The last few months I’ve been reading as much as I could by the cartoonist/author and professor, Lynda Barry. First “What It Is”, then “Picture This: The Near-Sighted Monkey Book”, both interspersed with her comics, and then finally, “Syllabus: Notes from an Accidental Professor”.
I know, I know… I tend to dive into the deep end.
I’ve been fascinated with her fascination with the brain, especially what makes up an image and where do stories come from? And of course, memory.
Memory… What is it and where does it come from? That’s what I explored in my 2016 Fake Journal.
You can glean my thought process either by reading the entry in the image above or you can read the news release of Kristiina Kompus’ doctoral dissertation in Science Daily.
The pages I’ve included here are from my daily carry journal/sketchbook. Ever since my first IFJM I’ve chosen to complete my wrap up outside the Fake Journal, preferring it to be a stand-alone artifact… no clues or explanations within it.
Having no experience with pencil other than using it for rudimentary line work I had a lot to explore. I discovered that there was such a thing as a blending stump, sometimes referred to as a tortillon. Not only does this wondrous stick of compressed paper smooth out the pencil strokes, but it makes the area darker.
The second important think I learned was the importance of shadows, especially the power of a cast shadow. It’s always darkest along the border where it touches the object. Sometimes the demarcation line is visible and other times the object’s edge is lost in deep shadow.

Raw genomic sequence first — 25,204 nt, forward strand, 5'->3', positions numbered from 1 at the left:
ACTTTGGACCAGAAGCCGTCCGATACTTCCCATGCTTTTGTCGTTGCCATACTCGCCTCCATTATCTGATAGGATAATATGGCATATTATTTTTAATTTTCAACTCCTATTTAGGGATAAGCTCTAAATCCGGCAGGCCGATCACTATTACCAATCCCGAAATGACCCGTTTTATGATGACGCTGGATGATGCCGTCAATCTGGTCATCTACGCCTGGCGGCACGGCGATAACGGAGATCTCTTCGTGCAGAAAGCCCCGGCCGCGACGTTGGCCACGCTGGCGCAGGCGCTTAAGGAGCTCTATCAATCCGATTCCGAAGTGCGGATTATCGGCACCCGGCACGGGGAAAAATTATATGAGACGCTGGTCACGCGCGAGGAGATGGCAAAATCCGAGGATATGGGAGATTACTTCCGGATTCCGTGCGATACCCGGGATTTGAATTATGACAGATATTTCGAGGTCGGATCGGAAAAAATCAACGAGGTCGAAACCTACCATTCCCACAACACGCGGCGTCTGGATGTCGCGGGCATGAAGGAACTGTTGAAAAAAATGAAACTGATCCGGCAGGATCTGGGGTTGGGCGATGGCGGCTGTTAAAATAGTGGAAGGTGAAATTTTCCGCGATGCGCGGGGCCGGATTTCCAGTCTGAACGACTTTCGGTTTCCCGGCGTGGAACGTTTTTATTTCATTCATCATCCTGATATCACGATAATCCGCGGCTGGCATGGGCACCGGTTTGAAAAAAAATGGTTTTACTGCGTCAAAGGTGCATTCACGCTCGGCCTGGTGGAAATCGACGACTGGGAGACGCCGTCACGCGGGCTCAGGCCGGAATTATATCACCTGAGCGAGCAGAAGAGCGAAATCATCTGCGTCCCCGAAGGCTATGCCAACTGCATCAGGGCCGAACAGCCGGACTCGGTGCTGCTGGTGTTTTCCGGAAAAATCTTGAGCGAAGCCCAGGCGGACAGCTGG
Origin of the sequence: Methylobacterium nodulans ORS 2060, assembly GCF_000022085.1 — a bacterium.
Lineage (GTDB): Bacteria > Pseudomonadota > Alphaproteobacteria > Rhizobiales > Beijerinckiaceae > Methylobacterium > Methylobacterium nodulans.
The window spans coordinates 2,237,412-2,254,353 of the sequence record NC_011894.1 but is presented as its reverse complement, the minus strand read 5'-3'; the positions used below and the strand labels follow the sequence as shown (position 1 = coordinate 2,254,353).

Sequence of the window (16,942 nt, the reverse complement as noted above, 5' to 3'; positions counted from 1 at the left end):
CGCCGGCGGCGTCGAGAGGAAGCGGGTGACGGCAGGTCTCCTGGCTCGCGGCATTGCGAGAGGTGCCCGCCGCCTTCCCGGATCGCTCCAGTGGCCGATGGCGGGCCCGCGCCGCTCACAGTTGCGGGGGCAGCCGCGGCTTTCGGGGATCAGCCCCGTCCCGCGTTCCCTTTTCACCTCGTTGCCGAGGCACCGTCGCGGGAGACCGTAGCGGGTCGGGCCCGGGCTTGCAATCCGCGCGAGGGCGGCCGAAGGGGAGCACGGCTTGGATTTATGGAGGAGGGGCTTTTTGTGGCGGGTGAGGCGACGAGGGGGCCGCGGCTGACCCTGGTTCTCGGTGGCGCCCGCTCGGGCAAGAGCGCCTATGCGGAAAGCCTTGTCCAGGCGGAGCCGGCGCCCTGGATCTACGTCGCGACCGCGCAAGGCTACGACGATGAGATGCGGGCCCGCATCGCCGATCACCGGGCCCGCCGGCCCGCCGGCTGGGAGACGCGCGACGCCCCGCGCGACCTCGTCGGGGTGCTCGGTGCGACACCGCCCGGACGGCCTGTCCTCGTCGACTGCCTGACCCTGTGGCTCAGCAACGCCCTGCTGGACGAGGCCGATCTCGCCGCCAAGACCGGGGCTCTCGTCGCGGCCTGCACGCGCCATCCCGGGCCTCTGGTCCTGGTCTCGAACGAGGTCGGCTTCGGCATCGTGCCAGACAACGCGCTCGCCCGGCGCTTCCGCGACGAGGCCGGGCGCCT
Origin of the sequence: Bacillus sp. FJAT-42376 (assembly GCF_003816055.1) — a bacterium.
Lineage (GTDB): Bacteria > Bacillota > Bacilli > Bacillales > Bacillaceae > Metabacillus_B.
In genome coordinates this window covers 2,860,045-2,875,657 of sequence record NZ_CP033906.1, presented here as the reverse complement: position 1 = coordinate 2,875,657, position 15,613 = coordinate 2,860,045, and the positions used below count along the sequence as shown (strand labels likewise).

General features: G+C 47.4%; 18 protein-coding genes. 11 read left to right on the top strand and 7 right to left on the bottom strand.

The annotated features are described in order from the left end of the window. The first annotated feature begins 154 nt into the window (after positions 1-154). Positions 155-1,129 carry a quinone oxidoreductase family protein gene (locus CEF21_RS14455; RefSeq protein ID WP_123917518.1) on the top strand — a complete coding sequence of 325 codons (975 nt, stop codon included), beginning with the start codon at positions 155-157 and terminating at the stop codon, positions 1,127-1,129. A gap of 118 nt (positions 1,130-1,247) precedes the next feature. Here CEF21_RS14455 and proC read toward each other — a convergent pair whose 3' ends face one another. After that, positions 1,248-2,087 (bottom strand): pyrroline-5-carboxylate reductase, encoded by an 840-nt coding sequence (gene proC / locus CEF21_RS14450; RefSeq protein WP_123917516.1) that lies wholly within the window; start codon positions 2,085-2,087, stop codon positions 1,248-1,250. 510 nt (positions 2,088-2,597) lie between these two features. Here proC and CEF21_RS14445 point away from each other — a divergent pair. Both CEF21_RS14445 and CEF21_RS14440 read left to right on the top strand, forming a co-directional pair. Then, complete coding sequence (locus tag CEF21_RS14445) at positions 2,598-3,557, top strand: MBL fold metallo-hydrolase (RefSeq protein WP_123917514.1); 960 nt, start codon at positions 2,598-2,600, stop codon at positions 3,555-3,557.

Thirdly, I found that I do not like smudgy pages and working with graphite certainly creates smudges. My character didn’t have issues with them, but I did! I sprayed it with some fixative I had left over from another project but that created the issue of why isn’t it smudging! Well… I created a daughter for my character… let “her” do the spraying.
This year the journal narrative came easily. I wrote slowly using an unfamiliar cursive style as I reflected on the drawing, letting it trigger memories. The deliberateness of my writing allowed the memories to surface effortlessly. This has not always been my experience. I’ve often struggled with what to write, as if it needed to be “meaningful”.
This year had other surprises. Pencil work requires patience and I found that I had more than I realized. I have a newly found appreciation for graphite, not so much that it will become my media of choice, but I won’t fear using it to get a desired result. I also found I became quite fond of my character. I’ve always had some distance between myself and the characters I’ve created so this was unexpected. I’m going to miss her.
I hope I can take what I’ve learned about the workings of my brain and memory and use it in my own journals and again in next year’s IFJM.
Again, If you just came upon this post by chance and you’re wondering what IFJM is and what all the fuss is about please visit Roz Stendahl’s Official International Fake Journal Month site. And if that appeals, please check out the Blogs, Flickr, Instagram and Tumblr sites of the other fantastic “fakers” who also participated. You can find links to their work in the sidebar on Roz’ IFJM site.
Hmmmmmm…….. What will 2017 bring?